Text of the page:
Blackhawks squander three-goal lead, fall to Avalanche in overtime

Blackhawks squander three-goal lead, fall to Avalanche in overtime

DENVER – Scott Darling didn’t have much time to think on Tuesday night. It was all react, all the time, considering how the Colorado Avalanche came at him consistently, and with quality opportunities.

He just about helped the Blackhawks eke one out. But on their 51st shot of the night, the Avalanche got the winner.

Darling stopped 47 shots and Artemi Panarin scored his 30th goal of the season but the Blackhawks blew a big lead en route to a 4-3 overtime loss to the Avalanche on Tuesday. The Blackhawks had a 3-0 edge midway through this one but the Avalanche scored two short-handed goals on them before the second period ended.

Unfortunately for the Blackhawks, they couldn’t quell the Avalanche in overtime, either.

Erik Johnson scored the overtime winner for the Avalanche. The 51 shots were certainly the most the Blackhawks have given up this season. Couple the quality factor of a lot of those shots, and it proved too much.

“Lot of grade-A opportunities. Scotty kept us in the game. They could’ve easily had a lot more goals than they did,” said Ryan Hartman, who scored his 19th goal of the season. “He got us into overtime but we couldn’t finish for him.”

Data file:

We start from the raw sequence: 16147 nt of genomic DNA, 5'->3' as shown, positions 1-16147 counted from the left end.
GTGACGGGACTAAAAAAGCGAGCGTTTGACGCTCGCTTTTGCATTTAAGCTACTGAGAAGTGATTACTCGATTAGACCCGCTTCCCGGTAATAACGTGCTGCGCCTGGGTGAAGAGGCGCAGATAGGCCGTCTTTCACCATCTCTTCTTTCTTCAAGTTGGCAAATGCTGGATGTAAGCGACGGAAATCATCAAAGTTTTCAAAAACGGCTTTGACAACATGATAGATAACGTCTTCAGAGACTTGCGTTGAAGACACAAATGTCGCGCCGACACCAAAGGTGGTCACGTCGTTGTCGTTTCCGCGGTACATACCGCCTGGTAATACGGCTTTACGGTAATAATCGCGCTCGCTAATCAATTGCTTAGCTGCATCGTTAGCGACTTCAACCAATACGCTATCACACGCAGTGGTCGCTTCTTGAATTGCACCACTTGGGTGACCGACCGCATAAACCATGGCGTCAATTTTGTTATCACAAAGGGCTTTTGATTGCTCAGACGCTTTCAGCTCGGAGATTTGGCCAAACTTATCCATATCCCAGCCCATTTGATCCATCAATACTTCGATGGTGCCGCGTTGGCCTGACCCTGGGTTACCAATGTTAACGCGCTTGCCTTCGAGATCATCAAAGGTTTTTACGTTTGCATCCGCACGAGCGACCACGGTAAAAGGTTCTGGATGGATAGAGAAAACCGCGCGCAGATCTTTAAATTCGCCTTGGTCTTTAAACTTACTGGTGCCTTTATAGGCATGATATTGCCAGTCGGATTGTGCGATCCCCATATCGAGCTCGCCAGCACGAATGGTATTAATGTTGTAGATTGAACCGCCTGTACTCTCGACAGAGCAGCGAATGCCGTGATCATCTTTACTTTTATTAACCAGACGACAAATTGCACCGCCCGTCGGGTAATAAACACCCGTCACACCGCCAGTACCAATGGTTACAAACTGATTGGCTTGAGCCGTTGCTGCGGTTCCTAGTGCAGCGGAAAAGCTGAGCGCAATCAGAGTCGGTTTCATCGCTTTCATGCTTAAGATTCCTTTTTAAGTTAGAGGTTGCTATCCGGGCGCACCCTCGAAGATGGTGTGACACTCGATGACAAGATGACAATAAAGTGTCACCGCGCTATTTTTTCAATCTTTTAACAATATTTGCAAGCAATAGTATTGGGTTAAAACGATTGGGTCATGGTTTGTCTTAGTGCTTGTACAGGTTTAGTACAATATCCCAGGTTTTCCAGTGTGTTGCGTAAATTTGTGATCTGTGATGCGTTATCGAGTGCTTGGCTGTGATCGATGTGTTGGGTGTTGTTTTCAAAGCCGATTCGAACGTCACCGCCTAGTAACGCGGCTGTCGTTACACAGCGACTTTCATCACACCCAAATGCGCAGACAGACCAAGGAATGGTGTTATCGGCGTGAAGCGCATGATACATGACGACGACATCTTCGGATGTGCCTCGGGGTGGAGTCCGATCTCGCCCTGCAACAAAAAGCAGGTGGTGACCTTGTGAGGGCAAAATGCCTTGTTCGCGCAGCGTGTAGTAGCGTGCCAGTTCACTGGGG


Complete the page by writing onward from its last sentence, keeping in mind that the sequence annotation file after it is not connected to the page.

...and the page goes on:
The Blackhawks were without Niklas Hjalmarsson, who was back in Chicago (he and his wife are expecting another child), and Duncan Keith, who got the night off. That may explain some of the quality shots the Avalanche got against the Blackhawks. Thanks to Darling’s great first period, none of them proved a problem.

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All started well in the second period.

Panarin’s goal with 14 seconds remaining on their first power play gave the Blackhawks a 1-0 lead 28 seconds into the second. Hartman scored his 19th of the season and Marcus Kruger scored on a breakaway to put the Blackhawks up 3-0.

But the Blackhawks’ next two power plays had more mistakes than opportunities, and the Avalanche took advantage. Matt Duchene finished a 2-on-1 shorthanded effort to cut the Blackhawks’ lead to 3-1 and Gabriel Landeskog’s wraparound shorthanded goal brought the Avalanche to within one.